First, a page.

MONITORING SHARKS AND THEIR MOVEMENT
NSW Minister for Primary Industries, Niall Blair has recently announced that the NSW Government has now captured, tagged and released one hundred white sharks.
Mr Blair said scientists from the Department of Primary Industries (DPI) tagged the 100th White Shark (female 2.5m) at Airforce Beach, Evans Head.
“Since August, 2015 we have been targeting White, Bull and Tiger sharks with a particular focus on the NSW North Coast,” Mr Blair said.
“The tagging program provides vital information about sharks and their movements along the NSW coastline and beyond - some sharks have been detected as far away as New Zealand.
“NSW is leading the world – we are the only government using SMART drumlines to catch and tag white sharks.”
DRUMLINES TO INTERCEPT SHARKS
SMART drumlines are used to intercept sharks beyond the surf breaks, before they are able to interact with surfers or swimmers.
When a shark is caught on a SMART drumline, researchers receive a phone, email and text alert and, if conditions permit, they tag, relocate and release the shark.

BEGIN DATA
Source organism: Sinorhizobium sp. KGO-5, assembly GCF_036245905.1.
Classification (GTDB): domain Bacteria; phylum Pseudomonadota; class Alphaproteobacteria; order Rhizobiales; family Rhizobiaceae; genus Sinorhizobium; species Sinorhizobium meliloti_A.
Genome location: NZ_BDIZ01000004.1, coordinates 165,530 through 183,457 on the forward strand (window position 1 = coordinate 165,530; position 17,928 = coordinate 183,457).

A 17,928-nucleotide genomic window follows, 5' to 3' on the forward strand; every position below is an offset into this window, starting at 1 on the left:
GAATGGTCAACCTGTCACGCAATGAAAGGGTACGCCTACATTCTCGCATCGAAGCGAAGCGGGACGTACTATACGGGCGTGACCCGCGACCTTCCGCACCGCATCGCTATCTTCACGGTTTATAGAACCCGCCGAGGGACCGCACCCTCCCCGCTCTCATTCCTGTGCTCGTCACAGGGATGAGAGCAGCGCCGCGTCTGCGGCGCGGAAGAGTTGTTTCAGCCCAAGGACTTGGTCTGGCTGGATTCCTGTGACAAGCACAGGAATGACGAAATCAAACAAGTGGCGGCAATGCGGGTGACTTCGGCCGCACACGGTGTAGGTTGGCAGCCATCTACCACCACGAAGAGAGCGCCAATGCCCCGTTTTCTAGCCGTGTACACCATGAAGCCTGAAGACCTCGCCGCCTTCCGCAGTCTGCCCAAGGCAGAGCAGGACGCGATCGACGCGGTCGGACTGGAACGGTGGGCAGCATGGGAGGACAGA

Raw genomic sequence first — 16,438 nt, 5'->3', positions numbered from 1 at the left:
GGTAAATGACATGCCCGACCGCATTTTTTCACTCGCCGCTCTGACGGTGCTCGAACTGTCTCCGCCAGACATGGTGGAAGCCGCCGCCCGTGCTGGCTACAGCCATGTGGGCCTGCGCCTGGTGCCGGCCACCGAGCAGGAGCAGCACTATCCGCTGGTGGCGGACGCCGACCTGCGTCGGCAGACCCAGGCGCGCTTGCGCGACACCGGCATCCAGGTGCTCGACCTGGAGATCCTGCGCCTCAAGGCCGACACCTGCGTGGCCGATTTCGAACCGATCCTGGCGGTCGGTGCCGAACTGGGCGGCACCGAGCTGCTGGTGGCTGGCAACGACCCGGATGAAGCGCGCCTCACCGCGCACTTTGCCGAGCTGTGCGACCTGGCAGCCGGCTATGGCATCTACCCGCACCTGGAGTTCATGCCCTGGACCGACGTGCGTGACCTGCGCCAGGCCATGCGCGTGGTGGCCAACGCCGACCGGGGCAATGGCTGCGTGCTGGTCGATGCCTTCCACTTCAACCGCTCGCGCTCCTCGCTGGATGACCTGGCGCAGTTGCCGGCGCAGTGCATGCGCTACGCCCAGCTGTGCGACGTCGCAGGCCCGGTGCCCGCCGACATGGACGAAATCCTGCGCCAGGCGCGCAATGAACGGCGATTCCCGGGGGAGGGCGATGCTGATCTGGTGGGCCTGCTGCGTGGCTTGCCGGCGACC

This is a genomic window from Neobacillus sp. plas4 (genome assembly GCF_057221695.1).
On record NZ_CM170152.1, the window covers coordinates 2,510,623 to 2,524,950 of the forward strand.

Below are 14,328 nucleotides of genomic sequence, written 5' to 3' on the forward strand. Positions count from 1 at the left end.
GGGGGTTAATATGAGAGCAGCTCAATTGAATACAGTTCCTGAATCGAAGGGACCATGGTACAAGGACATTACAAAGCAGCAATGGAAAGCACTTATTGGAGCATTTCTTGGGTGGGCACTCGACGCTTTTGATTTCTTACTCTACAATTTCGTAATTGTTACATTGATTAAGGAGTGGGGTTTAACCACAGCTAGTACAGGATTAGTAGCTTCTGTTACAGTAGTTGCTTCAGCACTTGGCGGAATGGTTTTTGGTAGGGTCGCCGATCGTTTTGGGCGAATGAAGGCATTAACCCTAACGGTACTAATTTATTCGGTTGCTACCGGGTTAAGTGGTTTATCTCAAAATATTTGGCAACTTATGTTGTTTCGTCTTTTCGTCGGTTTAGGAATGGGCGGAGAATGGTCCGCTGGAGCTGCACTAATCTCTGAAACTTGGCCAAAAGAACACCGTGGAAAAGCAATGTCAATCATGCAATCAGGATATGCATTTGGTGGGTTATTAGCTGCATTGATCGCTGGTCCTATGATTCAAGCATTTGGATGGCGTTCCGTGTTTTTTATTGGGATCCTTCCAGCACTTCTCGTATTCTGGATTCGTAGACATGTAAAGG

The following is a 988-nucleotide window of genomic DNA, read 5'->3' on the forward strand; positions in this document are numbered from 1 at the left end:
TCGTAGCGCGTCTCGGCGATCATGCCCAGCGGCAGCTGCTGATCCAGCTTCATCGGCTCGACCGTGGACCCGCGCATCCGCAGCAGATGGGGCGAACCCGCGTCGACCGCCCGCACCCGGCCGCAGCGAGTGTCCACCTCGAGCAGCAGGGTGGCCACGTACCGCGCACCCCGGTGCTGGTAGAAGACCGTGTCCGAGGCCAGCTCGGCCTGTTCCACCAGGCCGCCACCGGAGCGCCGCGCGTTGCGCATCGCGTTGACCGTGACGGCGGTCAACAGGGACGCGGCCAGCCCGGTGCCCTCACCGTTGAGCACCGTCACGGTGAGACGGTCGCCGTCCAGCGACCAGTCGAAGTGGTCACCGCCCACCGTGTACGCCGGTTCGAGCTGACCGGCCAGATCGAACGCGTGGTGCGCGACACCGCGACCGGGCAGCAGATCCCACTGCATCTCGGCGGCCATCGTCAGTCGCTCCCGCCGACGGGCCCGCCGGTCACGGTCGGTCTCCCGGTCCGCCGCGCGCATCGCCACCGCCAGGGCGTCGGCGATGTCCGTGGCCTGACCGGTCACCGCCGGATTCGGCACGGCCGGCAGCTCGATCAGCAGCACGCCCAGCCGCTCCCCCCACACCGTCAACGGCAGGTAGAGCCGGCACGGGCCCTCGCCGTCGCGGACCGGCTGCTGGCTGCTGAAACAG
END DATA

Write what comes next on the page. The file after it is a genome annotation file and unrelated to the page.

Mr Blair said the more information we have, the better equipped we are to reduce the risk of further attacks.
“In addition to the 100 white sharks, we are actively tracking 33 Bull and 2 Tiger Sharks, as part of our $16 million Shark Management Strategy.
“This is a fantastic achievement by our dedicated shark scientists and contractors who have been on the water day in and day out trialling these methods to make sure beachgoers are as safe as possible.”
Twenty satellite linked (VR4G) shark listening stations are installed along the NSW coastline to provide real-time tracking data of tagged sharks.
These are located at Kingscliff, Byron Bay, Lennox Head, Ballina, Evans Head, Yamba, Coffs Harbour, South West Rocks.
With more also located at Port Macquarie and Forster, Crescent Head, Old Bar, Bondi, Hawks Nest, Redhead, Kiama, Sussex Inlet, Mollymook, Batemans Bay and Merimbula.
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